Metal gurus: Uniform Wares' tech-savvy take on the fabric watch strap

Watch strap
The new directional clasp design developed for the strap incorporates microscopic teeth, integrated into the inside of the clasp, which then interlock with the weave of the strap and allow for fine adjustment and a secure hold. They will effortlessly slide to the side to remove the watch
(Image credit: press)

‘As designers, we’ve became used to instinctively working within the limitations of manufacturing methods,’ says Michael Carr, creative director of British watch brand Uniform Wares. Now, however, a new manufacturing method devised to produce an entirely new type of watch strap, has freed them from these restraints.

The brand has collaborated with east London-based manufacturer Betatype, which works more commonly with the aviation, motorsport and medical industries, on a laser powder-fusion process to create a titanium mesh. The Nato-style weave consists of a continuous piece of mesh material formed from over 4000 interlocking links, meaning it is a highly resilient metal bracelet, yet as soft as fabric on the wrist.

Watch backside

(Image credit: press)

‘The reason we started with the watch strap is because it seemed to us to be the design aspect most in need of a rethink in each design,’ says Carr. ‘Not only is it one of the most critical parts of the watch from a functional perspective, it is also the part which seems to have changed the least since the invention of the wristwatch.’ Two variations of the strap – one, a two-piece bracelet version that fits the M-Line series of watches, and the other a one-piece style that works with the C-Line family – are available to purchase separately from their website.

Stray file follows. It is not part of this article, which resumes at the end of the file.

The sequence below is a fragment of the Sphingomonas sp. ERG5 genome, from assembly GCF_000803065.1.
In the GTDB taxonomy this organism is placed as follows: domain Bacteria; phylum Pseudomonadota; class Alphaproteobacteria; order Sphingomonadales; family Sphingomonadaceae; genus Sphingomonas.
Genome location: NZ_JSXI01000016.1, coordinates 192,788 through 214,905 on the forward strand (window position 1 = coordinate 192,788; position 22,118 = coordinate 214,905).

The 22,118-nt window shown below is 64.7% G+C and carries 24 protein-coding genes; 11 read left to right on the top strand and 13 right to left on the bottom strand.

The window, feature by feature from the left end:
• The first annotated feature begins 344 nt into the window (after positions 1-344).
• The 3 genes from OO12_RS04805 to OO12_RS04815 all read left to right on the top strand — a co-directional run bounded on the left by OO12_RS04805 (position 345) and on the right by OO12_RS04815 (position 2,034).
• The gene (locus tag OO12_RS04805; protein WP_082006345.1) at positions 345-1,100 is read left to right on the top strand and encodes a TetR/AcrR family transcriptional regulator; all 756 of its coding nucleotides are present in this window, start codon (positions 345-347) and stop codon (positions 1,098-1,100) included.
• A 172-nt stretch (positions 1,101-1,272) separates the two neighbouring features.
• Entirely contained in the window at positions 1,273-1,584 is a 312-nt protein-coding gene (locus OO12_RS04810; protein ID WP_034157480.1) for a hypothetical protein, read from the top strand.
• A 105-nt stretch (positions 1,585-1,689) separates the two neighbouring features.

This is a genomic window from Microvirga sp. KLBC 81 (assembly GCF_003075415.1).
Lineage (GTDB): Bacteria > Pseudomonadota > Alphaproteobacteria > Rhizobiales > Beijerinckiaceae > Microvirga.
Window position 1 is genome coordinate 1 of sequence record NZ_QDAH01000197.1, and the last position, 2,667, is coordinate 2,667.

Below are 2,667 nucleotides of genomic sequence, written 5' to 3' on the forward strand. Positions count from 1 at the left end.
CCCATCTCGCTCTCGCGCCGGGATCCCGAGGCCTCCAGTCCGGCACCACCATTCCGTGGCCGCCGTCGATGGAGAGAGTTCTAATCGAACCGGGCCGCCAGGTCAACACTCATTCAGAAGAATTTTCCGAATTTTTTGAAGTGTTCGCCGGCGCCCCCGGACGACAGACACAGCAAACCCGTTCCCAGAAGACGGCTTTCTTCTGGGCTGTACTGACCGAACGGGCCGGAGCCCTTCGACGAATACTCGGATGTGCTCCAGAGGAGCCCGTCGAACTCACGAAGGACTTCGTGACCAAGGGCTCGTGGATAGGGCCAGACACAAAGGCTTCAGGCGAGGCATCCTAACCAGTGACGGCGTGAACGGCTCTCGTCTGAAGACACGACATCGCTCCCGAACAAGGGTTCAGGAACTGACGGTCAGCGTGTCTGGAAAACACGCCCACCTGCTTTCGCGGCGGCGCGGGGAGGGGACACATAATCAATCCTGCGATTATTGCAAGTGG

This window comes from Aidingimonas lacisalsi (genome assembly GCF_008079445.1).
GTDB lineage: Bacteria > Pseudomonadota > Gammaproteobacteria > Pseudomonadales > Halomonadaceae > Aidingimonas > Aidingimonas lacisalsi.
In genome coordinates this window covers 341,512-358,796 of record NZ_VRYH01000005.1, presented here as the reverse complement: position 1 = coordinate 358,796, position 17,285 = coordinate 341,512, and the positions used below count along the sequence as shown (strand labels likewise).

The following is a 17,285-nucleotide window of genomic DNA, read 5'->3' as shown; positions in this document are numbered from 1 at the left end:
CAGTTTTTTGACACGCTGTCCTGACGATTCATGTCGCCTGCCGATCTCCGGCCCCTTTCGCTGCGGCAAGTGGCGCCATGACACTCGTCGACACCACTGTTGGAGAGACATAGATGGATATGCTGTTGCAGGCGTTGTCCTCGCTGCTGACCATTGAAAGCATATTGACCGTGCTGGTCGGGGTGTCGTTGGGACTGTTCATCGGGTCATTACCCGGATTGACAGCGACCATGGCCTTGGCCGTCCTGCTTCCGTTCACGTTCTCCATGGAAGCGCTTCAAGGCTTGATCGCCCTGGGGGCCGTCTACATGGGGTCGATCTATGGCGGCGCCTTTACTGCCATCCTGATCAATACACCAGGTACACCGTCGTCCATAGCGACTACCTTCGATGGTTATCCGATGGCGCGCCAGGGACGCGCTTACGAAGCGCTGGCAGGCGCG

This new method of manufacturing straps obviously promises further creative potential as it presents a chance to produce a much wider range of forms and shapes without the need to consider dead space and cavities. ‘That wouldn’t be possible using traditional manufacturing methods,’ Carr points out. It also offers the possibility of re-using most of the discarded material. Simply folding the strap back on itself will secure the watch, while just pulling the strap through to fit effortlessly adjusts the size. ‘We realised that where we made the weave solid, we could also add in microscopic teeth allowing the strap to grip to itself, a bit like Velcro,’ says Carr. That, happily, led to another design benefit – a seamless strap with no apparent clasp, taking Uniform Wares signature minimalist aesthetic to a whole new level. 

The titanium mesh straps

The titanium mesh straps are constructed on the build plate

(Image credit: press)


Uniform Wares + Betatype titanium mesh Nato bracelet with C36 watch

(Image credit: press)


’Materials: Process and Development in Design,’ 17 - 20 September, 83 - 85 Paul Street.

Hannah Silver is the Art, Culture, Watches & Jewellery Editor of Wallpaper*. Since joining in 2019, she has overseen offbeat design trends and in-depth profiles, and written extensively across the worlds of culture and luxury. She enjoys meeting artists and designers, viewing exhibitions and conducting interviews on her frequent travels.